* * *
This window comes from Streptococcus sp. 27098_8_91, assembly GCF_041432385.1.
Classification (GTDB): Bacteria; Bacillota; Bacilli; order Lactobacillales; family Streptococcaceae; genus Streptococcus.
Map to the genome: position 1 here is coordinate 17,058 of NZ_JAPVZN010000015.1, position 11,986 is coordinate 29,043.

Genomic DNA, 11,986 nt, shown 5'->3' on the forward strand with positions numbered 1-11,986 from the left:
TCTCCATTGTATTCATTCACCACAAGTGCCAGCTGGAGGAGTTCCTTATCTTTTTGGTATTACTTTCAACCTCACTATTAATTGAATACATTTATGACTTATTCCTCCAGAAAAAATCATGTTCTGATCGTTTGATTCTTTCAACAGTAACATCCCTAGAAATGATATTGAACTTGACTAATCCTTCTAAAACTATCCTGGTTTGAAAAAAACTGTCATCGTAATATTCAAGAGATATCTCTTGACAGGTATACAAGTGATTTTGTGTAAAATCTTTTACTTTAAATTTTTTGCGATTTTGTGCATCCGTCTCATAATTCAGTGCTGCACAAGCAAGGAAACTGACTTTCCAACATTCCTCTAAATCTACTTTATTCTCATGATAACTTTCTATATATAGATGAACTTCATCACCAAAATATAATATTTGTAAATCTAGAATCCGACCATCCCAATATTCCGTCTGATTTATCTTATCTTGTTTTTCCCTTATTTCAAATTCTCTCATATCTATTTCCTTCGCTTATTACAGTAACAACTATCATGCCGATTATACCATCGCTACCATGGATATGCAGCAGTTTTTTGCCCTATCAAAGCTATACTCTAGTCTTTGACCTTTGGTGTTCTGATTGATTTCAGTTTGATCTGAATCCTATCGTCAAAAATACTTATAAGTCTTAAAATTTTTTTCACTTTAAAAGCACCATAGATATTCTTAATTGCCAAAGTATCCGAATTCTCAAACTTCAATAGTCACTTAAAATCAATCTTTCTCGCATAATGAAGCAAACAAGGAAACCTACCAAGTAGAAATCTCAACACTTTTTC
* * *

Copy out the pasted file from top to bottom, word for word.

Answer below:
This window comes from Streptococcus sp. 27098_8_91, assembly GCF_041432385.1.
Classification (GTDB): Bacteria; Bacillota; Bacilli; order Lactobacillales; family Streptococcaceae; genus Streptococcus.
Map to the genome: position 1 here is coordinate 17,058 of NZ_JAPVZN010000015.1, position 11,986 is coordinate 29,043.

Genomic DNA, 11,986 nt, shown 5'->3' on the forward strand with positions numbered 1-11,986 from the left:
TCTCCATTGTATTCATTCACCACAAGTGCCAGCTGGAGGAGTTCCTTATCTTTTTGGTATTACTTTCAACCTCACTATTAATTGAATACATTTATGACTTATTCCTCCAGAAAAAATCATGTTCTGATCGTTTGATTCTTTCAACAGTAACATCCCTAGAAATGATATTGAACTTGACTAATCCTTCTAAAACTATCCTGGTTTGAAAAAAACTGTCATCGTAATATTCAAGAGATATCTCTTGACAGGTATACAAGTGATTTTGTGTAAAATCTTTTACTTTAAATTTTTTGCGATTTTGTGCATCCGTCTCATAATTCAGTGCTGCACAAGCAAGGAAACTGACTTTCCAACATTCCTCTAAATCTACTTTATTCTCATGATAACTTTCTATATATAGATGAACTTCATCACCAAAATATAATATTTGTAAATCTAGAATCCGACCATCCCAATATTCCGTCTGATTTATCTTATCTTGTTTTTCCCTTATTTCAAATTCTCTCATATCTATTTCCTTCGCTTATTACAGTAACAACTATCATGCCGATTATACCATCGCTACCATGGATATGCAGCAGTTTTTTGCCCTATCAAAGCTATACTCTAGTCTTTGACCTTTGGTGTTCTGATTGATTTCAGTTTGATCTGAATCCTATCGTCAAAAATACTTATAAGTCTTAAAATTTTTTTCACTTTAAAAGCACCATAGATATTCTTAATTGCCAAAGTATCCGAATTCTCAAACTTCAATAGTCACTTAAAATCAATCTTTCTCGCATAATGAAGCAAACAAGGAAACCTACCAAGTAGAAATCTCAACACTTTTTC